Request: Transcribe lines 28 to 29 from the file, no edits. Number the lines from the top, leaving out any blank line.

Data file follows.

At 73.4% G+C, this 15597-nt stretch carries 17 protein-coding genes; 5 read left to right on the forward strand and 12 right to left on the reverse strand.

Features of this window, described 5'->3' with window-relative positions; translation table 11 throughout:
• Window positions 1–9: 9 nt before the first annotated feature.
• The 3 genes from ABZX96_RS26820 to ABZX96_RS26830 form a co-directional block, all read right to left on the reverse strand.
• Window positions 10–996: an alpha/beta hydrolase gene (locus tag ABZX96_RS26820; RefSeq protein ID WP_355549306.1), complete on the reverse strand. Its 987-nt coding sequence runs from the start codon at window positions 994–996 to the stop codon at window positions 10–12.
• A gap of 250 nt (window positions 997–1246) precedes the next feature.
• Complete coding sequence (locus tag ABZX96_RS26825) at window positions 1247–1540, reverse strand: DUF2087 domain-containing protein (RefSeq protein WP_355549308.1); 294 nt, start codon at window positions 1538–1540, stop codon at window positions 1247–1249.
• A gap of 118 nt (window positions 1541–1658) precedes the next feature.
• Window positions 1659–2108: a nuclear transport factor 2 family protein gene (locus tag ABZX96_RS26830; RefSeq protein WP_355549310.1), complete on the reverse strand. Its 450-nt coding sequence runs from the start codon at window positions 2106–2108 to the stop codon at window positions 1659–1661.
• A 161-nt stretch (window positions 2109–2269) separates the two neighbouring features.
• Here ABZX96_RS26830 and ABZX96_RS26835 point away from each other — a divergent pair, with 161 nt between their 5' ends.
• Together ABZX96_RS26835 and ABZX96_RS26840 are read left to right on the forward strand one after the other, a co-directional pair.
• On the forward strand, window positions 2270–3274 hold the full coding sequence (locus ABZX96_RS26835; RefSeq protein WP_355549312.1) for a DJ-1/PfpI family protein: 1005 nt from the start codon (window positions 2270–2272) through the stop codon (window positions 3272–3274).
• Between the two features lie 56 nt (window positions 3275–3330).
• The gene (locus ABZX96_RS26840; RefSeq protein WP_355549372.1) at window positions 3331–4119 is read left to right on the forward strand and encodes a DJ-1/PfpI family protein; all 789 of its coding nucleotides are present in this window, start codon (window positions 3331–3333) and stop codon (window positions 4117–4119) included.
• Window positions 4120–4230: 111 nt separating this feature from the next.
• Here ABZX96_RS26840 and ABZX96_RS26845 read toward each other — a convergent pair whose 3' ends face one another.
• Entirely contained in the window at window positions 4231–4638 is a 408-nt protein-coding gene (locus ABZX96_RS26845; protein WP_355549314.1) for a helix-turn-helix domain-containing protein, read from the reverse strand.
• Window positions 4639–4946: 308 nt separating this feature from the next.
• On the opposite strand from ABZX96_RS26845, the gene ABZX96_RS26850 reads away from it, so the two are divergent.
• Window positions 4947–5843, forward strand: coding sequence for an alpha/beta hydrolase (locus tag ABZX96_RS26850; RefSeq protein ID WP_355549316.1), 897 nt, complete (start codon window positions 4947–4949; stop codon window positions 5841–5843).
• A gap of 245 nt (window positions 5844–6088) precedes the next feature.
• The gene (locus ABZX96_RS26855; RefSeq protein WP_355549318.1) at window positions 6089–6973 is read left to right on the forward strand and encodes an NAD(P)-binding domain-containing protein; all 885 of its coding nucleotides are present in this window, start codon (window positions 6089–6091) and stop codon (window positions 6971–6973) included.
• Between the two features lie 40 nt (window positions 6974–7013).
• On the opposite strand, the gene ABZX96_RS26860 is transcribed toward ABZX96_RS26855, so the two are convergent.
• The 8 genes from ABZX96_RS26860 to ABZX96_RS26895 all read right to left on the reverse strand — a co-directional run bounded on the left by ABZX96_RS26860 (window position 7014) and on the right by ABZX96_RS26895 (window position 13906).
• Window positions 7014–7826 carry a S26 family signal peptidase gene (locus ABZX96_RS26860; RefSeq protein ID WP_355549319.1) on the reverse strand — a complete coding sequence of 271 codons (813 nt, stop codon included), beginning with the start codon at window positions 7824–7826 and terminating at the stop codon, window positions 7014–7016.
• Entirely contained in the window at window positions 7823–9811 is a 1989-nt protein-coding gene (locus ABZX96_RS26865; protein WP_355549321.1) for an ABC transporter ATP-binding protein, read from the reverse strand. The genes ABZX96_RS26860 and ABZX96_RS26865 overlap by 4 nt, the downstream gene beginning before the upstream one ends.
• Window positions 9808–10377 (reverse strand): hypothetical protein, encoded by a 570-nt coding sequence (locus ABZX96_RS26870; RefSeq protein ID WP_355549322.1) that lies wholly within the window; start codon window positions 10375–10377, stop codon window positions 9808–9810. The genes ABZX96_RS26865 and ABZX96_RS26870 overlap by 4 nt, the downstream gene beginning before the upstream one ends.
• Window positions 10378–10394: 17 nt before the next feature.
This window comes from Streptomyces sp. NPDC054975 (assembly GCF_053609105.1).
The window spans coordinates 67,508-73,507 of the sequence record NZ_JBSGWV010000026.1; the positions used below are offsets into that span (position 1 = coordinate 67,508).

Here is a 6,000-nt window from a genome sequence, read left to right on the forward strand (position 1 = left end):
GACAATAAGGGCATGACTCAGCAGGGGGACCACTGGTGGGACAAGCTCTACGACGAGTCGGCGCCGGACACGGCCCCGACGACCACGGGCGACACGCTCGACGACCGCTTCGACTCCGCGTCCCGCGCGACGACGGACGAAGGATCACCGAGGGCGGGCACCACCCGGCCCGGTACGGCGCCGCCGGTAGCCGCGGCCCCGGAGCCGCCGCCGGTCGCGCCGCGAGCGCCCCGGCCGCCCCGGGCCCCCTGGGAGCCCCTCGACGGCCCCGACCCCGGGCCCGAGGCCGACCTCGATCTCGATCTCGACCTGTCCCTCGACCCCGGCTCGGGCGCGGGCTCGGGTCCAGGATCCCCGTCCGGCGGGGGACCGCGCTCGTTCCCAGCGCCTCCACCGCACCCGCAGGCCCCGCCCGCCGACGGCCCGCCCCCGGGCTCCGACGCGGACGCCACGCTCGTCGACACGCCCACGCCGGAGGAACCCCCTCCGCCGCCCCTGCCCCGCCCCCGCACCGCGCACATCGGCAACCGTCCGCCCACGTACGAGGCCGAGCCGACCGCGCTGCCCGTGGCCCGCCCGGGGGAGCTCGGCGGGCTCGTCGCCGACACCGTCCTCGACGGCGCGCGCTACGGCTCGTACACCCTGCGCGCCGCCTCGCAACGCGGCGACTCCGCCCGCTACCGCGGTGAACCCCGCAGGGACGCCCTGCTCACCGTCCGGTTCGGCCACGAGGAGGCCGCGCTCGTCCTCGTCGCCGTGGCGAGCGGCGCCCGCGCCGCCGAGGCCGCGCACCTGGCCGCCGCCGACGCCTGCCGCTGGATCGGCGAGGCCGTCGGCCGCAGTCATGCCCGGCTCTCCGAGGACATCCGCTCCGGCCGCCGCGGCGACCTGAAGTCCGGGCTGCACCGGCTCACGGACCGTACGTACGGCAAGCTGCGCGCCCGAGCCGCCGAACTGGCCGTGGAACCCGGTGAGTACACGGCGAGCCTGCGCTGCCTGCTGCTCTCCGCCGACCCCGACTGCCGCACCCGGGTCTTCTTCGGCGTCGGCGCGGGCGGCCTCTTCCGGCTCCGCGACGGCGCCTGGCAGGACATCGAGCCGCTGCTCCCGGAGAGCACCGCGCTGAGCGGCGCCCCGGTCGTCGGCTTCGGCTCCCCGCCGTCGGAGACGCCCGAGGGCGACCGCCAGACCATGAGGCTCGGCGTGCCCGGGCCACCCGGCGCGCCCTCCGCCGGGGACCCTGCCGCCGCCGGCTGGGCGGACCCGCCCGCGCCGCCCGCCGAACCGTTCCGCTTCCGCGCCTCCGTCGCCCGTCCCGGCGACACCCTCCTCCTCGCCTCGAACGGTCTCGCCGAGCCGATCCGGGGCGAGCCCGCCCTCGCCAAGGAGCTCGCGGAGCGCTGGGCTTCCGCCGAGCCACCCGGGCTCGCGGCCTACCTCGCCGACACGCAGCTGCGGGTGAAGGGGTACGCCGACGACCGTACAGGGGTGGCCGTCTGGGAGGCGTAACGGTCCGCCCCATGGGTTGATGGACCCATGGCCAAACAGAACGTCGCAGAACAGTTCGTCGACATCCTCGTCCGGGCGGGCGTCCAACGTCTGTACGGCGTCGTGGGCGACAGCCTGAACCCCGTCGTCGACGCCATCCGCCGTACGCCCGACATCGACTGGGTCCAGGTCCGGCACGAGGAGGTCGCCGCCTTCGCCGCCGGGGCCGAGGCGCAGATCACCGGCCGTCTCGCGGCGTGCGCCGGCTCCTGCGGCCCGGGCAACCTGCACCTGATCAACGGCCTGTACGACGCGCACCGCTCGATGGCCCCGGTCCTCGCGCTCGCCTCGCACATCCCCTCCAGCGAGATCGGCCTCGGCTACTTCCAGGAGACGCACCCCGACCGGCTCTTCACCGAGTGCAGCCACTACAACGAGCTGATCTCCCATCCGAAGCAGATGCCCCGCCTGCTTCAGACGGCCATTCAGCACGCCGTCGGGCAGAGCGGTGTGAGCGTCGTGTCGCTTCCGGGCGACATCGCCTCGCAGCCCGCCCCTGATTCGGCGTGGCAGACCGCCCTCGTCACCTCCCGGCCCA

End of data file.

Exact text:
• Entirely contained in the window at window positions 7823–9811 is a 1989-nt protein-coding gene (locus ABZX96_RS26865; protein WP_355549321.1) for an ABC transporter ATP-binding protein, read from the reverse strand. The genes ABZX96_RS26860 and ABZX96_RS26865 overlap by 4 nt, the downstream gene beginning before the upstream one ends.
• Window positions 9808–10377 (reverse strand): hypothetical protein, encoded by a 570-nt coding sequence (locus ABZX96_RS26870; RefSeq protein ID WP_355549322.1) that lies wholly within the window; start codon window positions 10375–10377, stop codon window positions 9808–9810. The genes ABZX96_RS26865 and ABZX96_RS26870 overlap by 4 nt, the downstream gene beginning before the upstream one ends.